Published during: June 2012

Paul: Apostle of God’s Glory in Christ

I read Schreiner’s Pauline theology (Paul: Apostle of God’s Glory in Christ – A Pauline Theology) over the course of six months, so this is going to be less detailed and more interested in the broader picture than some of my reviews.

An overview: Pauline theology at its best

In the last couple years, I’ve started tackling theology aimed at a more “academic” level and audience, as opposed to the popular-level theology I had typically read before that. This has been helpful to me as I’ve been more actively involved in teaching, especially in the last year or so. However, I’m still just getting going – something that only becomes more apparent as I read more. The sheer number of footnotes in Schreiner’s book boggles the mind; and truth be told this book wasn’t nearly as heavily footnoted as others. There is, as a wise man once wrote, no end to the writing of books, and therefore to the reading thereof as well. Read on, intrepid explorer →

Marriage and Depression

When Jaimie and I got married, she had been clinically depressed for at least six months; perhaps even as far back as the beginning of our ten and a half month engagement. (I was aware of this; she was in denial.) Four months after we got back from our honeymoon, she confessed to me that she no longer wanted be alive. The two and a half years since then have been a bumpy road, but by the grace of God we’re still here and doing well. Things are better now—not perfect, but better.

There are some resources out there—not enough, but some—for people walking through depression. There are far fewer for the people walking alongside them: a role that is, in many ways, just as difficult. To watch as a beloved family member—especially a spouse—deals with depression is incredibly painful and difficult. There is an enormous sense of powerlessness and frustration. We are often at a loss for words, for deeds, for any response at all. We desperately want to help, and most often find there is nothing we can do but pray. It is hard, and lonely, and people will sympathize with you even less than they do with your spouse.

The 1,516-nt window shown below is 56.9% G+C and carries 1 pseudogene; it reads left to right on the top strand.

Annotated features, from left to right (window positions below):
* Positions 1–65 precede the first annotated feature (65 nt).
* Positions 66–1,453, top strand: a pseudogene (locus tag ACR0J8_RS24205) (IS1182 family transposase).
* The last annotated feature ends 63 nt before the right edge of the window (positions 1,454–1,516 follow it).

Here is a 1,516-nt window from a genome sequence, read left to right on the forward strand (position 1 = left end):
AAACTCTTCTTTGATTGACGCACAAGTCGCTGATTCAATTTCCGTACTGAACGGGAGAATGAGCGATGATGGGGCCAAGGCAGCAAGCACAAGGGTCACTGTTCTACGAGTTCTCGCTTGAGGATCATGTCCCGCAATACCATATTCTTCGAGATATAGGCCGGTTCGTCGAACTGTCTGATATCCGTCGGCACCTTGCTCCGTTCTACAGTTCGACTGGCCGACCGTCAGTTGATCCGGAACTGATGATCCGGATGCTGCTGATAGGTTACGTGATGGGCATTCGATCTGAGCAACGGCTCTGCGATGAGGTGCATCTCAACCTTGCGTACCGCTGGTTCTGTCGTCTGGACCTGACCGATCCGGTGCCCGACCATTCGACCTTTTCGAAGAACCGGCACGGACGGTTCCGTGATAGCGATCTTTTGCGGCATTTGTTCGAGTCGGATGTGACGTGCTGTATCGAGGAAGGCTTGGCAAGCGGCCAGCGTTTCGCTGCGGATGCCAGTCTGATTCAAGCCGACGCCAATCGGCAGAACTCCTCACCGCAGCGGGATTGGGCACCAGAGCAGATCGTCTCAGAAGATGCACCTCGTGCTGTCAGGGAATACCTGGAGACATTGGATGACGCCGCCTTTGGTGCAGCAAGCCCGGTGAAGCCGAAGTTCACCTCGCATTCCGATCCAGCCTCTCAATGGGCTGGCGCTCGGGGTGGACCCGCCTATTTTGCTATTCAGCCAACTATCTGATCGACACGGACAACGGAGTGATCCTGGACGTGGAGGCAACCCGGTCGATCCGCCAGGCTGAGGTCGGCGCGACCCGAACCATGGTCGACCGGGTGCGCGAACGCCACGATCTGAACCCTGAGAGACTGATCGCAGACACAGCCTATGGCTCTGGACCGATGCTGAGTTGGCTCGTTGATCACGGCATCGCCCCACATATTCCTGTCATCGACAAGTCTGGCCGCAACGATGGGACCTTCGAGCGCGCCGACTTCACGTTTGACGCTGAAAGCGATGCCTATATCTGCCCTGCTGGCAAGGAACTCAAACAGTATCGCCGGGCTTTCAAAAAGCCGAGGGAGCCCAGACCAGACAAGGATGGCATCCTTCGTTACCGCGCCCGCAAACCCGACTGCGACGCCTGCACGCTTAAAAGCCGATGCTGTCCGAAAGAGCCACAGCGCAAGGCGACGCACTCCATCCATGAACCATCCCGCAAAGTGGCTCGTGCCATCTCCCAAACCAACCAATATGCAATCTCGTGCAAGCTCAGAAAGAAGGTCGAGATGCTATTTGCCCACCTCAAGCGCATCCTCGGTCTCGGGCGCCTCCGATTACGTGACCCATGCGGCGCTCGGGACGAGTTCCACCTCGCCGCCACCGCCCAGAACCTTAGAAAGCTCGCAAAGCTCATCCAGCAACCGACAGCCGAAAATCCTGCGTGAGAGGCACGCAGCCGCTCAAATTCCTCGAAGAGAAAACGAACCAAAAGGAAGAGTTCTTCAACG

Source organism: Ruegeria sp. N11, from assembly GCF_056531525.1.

So perhaps some of what I learned about walking alongside your spouse when he or she is struggling with depression will help others. Read on, intrepid explorer →

Our God Really Is Greater

Over at The Pangea Blog, Kurt Willems offers some provocative thoughts on Chris Tomlin’s “Our God is Greater”:

I agree with every line of this song. Nothing about it is theologically untrue in any way. But I think that singing “Our God is Greater” might make God seem less great….

To call God “great” is more than appropriate, but calling God “greater” invites a competitive and confrontational tone. So, in this sort of cultural climate, I make the claim that singing songs about how “our God is greater” actually makes God less great. Two reasons come to mind as to why this might be so.

The two reasons Willems proffers are: first, that it essentially proclaims that the Christian narrative should be central to society – a stance he clearly sees as imperialist and which he conflates with American nationalism; and second, that the proclamation of God as greater may be offensive, especially in an increasingly pluralistic and post-Christian culture.

I should note, right off the bat, that Willems thinks the theology of the song perfectly accurate (and says as much explicitly). More, I believe he is coming from the right direction as he approaches this question: he wants to make sure that God is most glorified and that people are drawn to him. We couldn’t agree more on those aims, but we differ quite a bit on whether this song, and the sentiments it expresses, will be salutary or detrimental in the pursuit of those goals. Read on, intrepid explorer →

Shepherding a Child’s Heart

Shepherding a Child’s Heart is one of the single strangest books I’ve read in quite some time. The good parts are fantastic, some of the best material I’ve ever encountered on child-rearing. The rest of it left me scratching my head, or wanting to bang it on a table. I rarely have so bipolar a reaction to a book; but then, books are rarely so apt to be described as having multiple personality disorder. Read on, intrepid explorer →